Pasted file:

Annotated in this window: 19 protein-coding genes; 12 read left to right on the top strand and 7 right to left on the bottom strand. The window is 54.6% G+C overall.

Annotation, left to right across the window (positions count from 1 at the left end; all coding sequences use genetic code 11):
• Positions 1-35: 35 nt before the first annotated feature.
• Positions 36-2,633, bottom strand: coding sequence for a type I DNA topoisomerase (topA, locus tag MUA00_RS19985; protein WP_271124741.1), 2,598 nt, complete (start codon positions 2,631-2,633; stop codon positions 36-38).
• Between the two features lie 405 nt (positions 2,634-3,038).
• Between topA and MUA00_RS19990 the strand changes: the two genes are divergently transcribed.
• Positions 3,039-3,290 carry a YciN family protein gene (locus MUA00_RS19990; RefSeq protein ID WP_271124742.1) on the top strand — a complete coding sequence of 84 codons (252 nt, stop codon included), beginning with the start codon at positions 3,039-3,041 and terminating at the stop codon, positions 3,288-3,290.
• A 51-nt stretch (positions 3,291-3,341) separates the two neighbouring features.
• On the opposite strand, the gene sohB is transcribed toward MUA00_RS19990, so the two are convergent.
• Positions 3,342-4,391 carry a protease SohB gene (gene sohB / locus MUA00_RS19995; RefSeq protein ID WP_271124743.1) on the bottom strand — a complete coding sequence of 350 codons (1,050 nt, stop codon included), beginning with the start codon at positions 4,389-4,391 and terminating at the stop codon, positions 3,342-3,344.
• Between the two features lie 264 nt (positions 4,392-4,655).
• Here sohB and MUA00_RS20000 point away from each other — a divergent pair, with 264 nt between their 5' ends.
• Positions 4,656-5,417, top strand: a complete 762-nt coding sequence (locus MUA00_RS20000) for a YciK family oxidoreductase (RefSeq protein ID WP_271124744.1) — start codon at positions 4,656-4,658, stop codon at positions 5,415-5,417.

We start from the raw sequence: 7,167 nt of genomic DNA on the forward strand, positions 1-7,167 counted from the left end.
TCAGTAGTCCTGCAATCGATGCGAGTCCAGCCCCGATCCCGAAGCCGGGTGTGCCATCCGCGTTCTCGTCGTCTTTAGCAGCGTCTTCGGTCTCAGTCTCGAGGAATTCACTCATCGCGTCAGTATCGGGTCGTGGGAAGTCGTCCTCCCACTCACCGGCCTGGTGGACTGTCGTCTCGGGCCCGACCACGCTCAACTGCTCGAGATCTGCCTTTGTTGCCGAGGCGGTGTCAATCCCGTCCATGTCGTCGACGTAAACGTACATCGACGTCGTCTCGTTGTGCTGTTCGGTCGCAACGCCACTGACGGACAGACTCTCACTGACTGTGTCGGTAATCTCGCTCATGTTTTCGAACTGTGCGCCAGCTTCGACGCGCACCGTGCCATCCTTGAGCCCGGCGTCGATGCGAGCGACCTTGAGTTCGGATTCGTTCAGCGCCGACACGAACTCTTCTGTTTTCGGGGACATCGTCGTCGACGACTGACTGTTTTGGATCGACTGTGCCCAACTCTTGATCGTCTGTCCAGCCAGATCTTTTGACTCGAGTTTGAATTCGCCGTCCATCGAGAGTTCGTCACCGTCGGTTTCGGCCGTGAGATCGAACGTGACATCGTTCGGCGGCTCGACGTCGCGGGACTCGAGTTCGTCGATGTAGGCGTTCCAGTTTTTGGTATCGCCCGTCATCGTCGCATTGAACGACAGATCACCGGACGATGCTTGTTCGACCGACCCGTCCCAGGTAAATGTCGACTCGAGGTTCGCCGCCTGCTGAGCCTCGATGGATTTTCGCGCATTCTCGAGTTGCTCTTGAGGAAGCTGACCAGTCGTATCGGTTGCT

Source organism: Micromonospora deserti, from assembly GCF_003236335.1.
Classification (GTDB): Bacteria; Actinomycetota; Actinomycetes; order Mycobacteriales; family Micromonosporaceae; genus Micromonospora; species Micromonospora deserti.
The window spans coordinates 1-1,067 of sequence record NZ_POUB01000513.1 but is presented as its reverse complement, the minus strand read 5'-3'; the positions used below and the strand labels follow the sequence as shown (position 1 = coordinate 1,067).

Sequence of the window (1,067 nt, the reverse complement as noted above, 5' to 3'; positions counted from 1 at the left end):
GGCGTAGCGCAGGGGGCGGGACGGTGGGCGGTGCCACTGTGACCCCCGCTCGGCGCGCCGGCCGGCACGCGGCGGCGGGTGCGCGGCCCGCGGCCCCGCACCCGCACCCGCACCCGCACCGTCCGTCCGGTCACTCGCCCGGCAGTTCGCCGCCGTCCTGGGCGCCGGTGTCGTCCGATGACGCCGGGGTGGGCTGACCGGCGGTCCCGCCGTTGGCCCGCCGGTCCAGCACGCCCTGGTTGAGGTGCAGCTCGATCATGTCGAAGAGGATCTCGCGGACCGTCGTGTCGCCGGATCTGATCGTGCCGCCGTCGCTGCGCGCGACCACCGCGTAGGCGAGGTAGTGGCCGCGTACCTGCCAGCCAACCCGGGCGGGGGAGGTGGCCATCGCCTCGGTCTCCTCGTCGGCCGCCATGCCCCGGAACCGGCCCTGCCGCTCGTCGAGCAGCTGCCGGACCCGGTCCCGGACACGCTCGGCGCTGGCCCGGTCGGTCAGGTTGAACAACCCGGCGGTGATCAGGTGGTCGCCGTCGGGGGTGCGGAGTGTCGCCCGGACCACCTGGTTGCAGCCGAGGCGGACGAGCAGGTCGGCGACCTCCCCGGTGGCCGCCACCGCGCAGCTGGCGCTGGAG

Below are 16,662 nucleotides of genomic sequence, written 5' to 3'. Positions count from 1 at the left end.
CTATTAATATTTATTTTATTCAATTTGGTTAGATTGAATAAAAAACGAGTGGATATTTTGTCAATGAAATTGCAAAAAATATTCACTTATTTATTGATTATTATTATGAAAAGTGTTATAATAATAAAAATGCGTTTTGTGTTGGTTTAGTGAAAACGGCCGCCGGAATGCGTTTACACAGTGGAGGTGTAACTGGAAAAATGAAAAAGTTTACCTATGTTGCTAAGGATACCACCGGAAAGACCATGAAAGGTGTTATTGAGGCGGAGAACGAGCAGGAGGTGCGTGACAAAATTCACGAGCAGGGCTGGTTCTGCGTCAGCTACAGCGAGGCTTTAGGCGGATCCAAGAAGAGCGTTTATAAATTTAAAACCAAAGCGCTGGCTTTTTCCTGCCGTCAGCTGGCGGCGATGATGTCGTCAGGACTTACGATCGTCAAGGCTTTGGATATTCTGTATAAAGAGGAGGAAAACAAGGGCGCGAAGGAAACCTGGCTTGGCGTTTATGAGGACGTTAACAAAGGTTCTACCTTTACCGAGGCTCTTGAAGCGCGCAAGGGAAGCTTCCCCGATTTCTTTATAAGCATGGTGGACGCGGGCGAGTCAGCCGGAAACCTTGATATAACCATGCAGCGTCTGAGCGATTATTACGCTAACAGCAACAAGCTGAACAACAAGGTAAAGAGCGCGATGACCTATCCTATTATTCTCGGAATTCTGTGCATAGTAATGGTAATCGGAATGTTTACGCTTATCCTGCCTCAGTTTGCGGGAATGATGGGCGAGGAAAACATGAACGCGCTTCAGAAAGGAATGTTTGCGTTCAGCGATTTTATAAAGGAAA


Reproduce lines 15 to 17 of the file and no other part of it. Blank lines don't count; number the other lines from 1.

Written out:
TCAGTAGTCCTGCAATCGATGCGAGTCCAGCCCCGATCCCGAAGCCGGGTGTGCCATCCGCGTTCTCGTCGTCTTTAGCAGCGTCTTCGGTCTCAGTCTCGAGGAATTCACTCATCGCGTCAGTATCGGGTCGTGGGAAGTCGTCCTCCCACTCACCGGCCTGGTGGACTGTCGTCTCGGGCCCGACCACGCTCAACTGCTCGAGATCTGCCTTTGTTGCCGAGGCGGTGTCAATCCCGTCCATGTCGTCGACGTAAACGTACATCGACGTCGTCTCGTTGTGCTGTTCGGTCGCAACGCCACTGACGGACAGACTCTCACTGACTGTGTCGGTAATCTCGCTCATGTTTTCGAACTGTGCGCCAGCTTCGACGCGCACCGTGCCATCCTTGAGCCCGGCGTCGATGCGAGCGACCTTGAGTTCGGATTCGTTCAGCGCCGACACGAACTCTTCTGTTTTCGGGGACATCGTCGTCGACGACTGACTGTTTTGGATCGACTGTGCCCAACTCTTGATCGTCTGTCCAGCCAGATCTTTTGACTCGAGTTTGAATTCGCCGTCCATCGAGAGTTCGTCACCGTCGGTTTCGGCCGTGAGATCGAACGTGACATCGTTCGGCGGCTCGACGTCGCGGGACTCGAGTTCGTCGATGTAGGCGTTCCAGTTTTTGGTATCGCCCGTCATCGTCGCATTGAACGACAGATCACCGGACGATGCTTGTTCGACCGACCCGTCCCAGGTAAATGTCGACTCGAGGTTCGCCGCCTGCTGAGCCTCGATGGATTTTCGCGCATTCTCGAGTTGCTCTTGAGGAAGCTGACCAGTCGTATCGGTTGCT

Source organism: Micromonospora deserti, from assembly GCF_003236335.1.
Classification (GTDB): Bacteria; Actinomycetota; Actinomycetes; order Mycobacteriales; family Micromonosporaceae; genus Micromonospora; species Micromonospora deserti.